The title of this blog is the same as the title of one of the most famous books of the Cold War, Arms and Influence by Thomas Schelling. Schelling was one of the earliest theorist of nuclear deterrence (using the threat of nuclear attack to stop an actual nuclear attack) and compellence (using the threat of nuclear war to coerce an opponent into doing something). Schelling and others like Bernard Brodie and Herman Kahn helped move the discusssion in the think tanks and Washington from a combination of panic about the balance of terror with the Soviet Union to a more measured approach.
At times, the approach in places like the RAND Corporation got a bit too measured (or measurable), with complex mathematical models that attempted to model or predict how nuclear crises would play out. The problem was, the people working on these projects took the math a wee bit too seriously. Terms like "acceptable losses" and "collateral damage" implied that Strangelovean characters in the Pentagon were plotting how to "win" a nuclear exchange. Clearly, "existential deterrence" was closer to the truth: arguing that the US would "win" a nuclear war if we destroyed Moscow, Leningrad, and Minsk, while they only annihilated Chicago, was ridiculous. Deterrence worked because any attack was an unthinkable, apocalyptic event. (Much how people feel about terrorist-delivered nuclear attacks today.)
Every field has its hacks, as did the nuclear strategists. Schelling was no hack. He was a thoughtful, articulate, and often original thinker who performed some critical thought experiments about nuclear crisis management. He was also brilliant at coming up with apt analogies: for instance, he likened a nuclear confrontation to a game of chicken. Now, that statement may seem a bit trite, but Schelling's thinking went further: he identified the party with the least control over his car as the one with the most actual control over the confrontation. (One driver has more of a choice to veer off, in other words...And he feels the pressure of that choice.)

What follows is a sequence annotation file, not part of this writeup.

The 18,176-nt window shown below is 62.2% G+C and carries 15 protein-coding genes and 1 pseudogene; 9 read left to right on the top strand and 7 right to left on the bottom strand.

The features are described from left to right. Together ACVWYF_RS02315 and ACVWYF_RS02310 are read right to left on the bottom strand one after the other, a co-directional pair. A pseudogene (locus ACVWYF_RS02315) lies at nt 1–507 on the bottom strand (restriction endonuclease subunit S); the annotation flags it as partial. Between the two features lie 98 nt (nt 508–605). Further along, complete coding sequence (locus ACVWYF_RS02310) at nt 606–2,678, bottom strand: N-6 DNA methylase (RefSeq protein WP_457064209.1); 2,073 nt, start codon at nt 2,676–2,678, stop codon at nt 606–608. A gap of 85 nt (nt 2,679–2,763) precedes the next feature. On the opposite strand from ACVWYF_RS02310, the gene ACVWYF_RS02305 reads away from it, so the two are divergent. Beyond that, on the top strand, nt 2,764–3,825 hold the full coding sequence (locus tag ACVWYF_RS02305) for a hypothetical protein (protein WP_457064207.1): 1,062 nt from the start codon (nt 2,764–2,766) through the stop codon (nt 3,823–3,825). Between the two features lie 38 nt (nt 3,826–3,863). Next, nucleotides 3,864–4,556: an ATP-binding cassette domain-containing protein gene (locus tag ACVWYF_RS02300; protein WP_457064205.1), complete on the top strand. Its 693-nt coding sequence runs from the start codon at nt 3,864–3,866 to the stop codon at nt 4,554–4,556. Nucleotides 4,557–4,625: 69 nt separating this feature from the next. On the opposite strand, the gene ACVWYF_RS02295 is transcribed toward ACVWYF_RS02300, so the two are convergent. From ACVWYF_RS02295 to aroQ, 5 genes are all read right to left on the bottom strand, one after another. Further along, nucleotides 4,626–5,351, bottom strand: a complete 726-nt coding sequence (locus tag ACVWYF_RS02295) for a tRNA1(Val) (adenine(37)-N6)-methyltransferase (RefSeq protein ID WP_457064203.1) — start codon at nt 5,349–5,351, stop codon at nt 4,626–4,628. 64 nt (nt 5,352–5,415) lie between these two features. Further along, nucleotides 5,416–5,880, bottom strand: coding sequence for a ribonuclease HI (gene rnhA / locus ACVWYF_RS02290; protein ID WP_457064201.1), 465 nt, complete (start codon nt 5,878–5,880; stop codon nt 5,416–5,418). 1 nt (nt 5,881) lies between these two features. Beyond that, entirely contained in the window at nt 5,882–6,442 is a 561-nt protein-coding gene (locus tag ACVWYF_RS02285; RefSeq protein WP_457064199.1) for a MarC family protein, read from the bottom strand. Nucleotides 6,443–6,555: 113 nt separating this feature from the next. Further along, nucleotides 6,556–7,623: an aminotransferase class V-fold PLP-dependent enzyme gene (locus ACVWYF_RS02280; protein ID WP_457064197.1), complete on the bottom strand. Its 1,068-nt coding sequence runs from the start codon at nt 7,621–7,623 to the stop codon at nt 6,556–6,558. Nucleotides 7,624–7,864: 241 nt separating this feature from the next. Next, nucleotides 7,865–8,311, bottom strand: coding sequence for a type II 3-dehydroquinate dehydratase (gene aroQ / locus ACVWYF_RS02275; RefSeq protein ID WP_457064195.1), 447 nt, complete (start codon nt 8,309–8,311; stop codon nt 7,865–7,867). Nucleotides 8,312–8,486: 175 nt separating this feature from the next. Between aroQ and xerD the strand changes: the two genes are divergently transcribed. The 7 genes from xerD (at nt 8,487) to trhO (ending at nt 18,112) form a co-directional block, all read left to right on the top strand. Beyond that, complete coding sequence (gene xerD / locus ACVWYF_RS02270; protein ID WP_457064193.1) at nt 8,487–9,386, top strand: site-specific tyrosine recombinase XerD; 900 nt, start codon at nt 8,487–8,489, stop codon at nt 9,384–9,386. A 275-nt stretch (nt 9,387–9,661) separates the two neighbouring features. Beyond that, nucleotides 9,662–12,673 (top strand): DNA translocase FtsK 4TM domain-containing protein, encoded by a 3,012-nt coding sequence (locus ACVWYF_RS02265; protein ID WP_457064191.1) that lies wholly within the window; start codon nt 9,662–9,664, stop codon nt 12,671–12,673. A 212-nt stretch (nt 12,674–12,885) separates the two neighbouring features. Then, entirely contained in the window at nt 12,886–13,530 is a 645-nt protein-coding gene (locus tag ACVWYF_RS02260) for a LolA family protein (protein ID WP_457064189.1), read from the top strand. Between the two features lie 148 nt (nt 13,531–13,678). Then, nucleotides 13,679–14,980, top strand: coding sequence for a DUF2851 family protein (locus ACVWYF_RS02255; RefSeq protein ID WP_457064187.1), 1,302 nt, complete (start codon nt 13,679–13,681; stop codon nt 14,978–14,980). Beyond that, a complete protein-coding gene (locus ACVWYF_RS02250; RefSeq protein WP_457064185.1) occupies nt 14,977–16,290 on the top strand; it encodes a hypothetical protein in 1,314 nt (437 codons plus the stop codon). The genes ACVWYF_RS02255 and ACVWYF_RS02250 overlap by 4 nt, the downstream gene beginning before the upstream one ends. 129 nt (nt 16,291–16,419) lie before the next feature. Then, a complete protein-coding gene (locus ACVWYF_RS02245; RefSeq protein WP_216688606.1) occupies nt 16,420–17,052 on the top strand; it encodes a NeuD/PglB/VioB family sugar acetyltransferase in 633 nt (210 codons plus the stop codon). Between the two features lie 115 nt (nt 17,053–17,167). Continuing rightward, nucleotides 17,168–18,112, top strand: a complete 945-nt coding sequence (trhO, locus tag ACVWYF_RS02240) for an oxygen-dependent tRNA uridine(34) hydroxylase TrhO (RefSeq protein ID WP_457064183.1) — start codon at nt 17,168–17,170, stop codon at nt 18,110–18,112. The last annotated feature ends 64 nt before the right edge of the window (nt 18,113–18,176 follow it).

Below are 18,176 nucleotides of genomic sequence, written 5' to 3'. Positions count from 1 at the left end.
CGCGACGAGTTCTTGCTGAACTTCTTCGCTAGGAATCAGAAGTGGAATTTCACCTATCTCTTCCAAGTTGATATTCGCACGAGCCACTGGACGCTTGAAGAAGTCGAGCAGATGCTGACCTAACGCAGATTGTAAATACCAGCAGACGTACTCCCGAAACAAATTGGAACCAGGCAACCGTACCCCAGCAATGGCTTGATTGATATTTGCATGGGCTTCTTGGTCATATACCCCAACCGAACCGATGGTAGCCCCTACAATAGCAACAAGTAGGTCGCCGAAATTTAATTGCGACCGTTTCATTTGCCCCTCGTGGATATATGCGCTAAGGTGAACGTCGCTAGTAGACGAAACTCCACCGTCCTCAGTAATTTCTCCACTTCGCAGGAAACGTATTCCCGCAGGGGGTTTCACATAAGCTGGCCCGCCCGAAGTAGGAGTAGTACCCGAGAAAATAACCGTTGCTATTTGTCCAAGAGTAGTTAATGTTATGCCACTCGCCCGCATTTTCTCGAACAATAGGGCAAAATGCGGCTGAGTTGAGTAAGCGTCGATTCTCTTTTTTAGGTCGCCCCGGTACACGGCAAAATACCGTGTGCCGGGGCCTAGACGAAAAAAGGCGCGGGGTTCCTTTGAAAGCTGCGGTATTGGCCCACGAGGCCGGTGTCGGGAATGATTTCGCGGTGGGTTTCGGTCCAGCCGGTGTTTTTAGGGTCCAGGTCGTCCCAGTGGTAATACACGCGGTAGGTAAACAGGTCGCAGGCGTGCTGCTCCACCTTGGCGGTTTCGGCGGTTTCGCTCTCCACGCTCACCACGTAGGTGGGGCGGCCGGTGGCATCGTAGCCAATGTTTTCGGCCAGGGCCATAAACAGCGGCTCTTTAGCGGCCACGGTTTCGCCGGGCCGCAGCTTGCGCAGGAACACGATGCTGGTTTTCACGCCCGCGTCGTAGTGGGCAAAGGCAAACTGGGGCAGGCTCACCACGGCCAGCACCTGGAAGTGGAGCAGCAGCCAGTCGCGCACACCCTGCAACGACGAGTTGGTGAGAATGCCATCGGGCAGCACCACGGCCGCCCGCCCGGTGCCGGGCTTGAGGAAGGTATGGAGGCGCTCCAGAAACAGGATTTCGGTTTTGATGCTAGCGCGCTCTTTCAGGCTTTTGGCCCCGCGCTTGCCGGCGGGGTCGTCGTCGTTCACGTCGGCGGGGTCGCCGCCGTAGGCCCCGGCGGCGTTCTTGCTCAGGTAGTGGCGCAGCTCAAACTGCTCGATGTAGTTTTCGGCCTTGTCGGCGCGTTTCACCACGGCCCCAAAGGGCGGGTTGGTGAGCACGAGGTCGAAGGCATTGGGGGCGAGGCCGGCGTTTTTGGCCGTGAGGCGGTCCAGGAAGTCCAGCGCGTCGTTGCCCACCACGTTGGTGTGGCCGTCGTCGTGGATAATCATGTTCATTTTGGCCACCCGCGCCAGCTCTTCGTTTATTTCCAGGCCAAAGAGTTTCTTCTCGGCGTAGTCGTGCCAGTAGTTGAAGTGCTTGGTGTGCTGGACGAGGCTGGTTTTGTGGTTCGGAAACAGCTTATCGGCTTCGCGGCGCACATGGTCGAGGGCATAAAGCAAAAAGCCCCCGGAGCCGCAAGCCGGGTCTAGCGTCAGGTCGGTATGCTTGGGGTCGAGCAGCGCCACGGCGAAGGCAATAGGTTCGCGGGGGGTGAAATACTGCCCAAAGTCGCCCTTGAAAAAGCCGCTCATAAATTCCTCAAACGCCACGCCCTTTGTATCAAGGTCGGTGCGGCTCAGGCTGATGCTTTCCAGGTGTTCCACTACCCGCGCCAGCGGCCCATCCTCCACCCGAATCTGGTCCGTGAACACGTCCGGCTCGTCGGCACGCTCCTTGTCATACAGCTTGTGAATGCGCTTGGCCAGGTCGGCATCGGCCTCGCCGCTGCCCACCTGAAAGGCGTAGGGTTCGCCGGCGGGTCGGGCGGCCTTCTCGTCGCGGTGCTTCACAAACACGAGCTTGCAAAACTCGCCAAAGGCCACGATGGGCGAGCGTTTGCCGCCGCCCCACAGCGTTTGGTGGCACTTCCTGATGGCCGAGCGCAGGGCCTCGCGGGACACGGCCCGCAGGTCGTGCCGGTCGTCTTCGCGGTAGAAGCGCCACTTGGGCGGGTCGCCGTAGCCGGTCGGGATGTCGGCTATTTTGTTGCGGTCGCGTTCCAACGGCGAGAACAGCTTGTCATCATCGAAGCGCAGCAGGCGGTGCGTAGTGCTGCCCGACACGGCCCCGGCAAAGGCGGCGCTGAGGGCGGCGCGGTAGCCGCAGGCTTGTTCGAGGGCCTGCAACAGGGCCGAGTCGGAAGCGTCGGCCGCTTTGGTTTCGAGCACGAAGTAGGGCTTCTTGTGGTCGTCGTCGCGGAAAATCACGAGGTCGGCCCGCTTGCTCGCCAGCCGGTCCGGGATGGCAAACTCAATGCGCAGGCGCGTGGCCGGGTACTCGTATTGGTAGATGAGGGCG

Schelling helped us "think about the unthinkable" in sober, realistic terms. His analysis veered into neither despair ("We're doomed!") nor hubris ("We have more nukes than they do--let's teach those Reds a lesson!"). Nuclear weapons had power, not so much in their use, as in the threat of their use--in some ways, almost by their existence alone. Decision makers could use the nuclear threat to engineer political outcomes, if only they (and the public) could think clearly about the subject.
Again, Clausewitz makes an appearance. I'm guessing that Schelling chose the title of his book carefully. It wasn't something obvious or meaningless, like Strategy in the Nuclear Age. The title instead implies, We have new arms in our arsenal--let's figure out how to use them as instruments of political influence.
I hope that we're at the same point with terrorism that we were with nuclear weapons around 1950. A dramatic event--the first Soviet nuclear test, or later, the launching of Sputnik--makes us feel threatened in a way we never were before. Attack could come at any time, at any place. (Though, you'll certainly note, short of acquiring a nuclear weapon, the number of people a terrorist group can kill in an attack is far, far smaller than how many people could have died if one Soviet missile hit its target.) The enemy is enigmatic, relentless, and dedicated heart and soul to our destruction. Sympathizers and infiltrators may live right down the block from you, and you'd never know it.
Somehow, we managed not to lose our collective wits for too long over the Cold War nuclear threat. Fear did lead us down some dark, blind alleys, such as McCarthyism, but we undid our mistakes. Not only did the United States survive, but so did the Constitution, democracy, the rule of law, open communications and debate, a free market, and other hallmarks of "the American way of life." And the enemy finally self-destructed, in part because of the appeal of the American example to dissidents in Eastern bloc countries.
Worth remembering, I think, especially when comparing the scale of threat.
[Next time, back to the topic at hand: war aims. I realized after writing my first post, however, that I forgot to explain the blog's title.]